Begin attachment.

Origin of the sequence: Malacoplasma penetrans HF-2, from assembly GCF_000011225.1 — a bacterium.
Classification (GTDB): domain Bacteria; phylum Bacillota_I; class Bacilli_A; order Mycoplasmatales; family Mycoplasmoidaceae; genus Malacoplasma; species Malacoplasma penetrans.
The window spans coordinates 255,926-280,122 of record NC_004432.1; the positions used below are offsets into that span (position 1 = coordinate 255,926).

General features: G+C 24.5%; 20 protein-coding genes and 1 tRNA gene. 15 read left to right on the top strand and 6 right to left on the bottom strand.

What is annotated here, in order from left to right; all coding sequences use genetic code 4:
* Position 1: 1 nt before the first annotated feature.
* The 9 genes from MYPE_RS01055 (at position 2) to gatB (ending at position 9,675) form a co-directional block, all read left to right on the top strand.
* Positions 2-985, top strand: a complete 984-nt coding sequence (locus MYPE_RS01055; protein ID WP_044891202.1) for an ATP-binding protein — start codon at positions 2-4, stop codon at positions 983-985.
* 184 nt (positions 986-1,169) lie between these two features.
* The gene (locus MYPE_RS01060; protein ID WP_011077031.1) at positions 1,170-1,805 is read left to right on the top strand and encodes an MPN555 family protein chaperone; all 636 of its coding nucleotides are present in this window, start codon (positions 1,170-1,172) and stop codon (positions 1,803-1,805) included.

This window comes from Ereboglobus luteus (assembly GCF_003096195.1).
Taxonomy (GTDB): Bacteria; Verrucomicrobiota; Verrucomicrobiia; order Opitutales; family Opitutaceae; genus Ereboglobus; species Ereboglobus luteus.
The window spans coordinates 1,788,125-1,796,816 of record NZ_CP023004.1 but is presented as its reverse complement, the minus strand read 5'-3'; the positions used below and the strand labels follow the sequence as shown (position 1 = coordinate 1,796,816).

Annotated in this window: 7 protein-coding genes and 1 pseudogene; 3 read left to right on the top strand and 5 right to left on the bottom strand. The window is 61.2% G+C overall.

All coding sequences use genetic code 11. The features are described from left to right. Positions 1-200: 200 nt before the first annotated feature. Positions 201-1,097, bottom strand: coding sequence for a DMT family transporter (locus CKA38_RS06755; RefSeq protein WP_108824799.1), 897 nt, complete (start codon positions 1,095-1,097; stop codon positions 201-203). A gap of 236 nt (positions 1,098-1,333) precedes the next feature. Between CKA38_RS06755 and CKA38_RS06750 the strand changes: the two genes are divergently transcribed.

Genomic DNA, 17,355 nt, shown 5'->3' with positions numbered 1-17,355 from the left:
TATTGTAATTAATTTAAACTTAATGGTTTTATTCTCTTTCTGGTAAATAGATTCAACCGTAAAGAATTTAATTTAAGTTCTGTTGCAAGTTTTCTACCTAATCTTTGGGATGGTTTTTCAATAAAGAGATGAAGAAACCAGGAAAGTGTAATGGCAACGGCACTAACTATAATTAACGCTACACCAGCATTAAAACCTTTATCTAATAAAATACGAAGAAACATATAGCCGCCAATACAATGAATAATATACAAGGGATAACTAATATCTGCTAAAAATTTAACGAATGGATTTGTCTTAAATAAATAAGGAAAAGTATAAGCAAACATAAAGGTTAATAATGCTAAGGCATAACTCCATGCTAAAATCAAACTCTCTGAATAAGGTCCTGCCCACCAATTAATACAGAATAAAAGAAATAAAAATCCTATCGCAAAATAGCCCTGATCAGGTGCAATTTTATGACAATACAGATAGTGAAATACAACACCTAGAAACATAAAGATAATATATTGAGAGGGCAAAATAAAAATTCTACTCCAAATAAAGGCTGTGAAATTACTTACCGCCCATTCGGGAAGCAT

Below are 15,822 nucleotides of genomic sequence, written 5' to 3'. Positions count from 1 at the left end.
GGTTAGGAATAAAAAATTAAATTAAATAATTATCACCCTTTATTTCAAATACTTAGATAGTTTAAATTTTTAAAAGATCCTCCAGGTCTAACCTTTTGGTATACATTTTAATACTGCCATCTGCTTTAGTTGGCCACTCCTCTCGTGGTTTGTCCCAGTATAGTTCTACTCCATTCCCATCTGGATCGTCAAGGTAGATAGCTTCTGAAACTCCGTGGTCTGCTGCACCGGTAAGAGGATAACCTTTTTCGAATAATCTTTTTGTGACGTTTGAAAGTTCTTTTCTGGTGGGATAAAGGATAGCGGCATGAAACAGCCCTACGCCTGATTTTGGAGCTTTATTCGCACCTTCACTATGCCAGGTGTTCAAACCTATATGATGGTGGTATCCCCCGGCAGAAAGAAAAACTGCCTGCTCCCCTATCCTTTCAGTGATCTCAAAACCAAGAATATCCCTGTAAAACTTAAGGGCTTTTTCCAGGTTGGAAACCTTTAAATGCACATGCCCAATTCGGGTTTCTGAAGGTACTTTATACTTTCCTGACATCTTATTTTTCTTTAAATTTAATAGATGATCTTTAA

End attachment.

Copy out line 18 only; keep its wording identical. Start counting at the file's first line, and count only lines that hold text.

Below are 15,822 nucleotides of genomic sequence, written 5' to 3'. Positions count from 1 at the left end.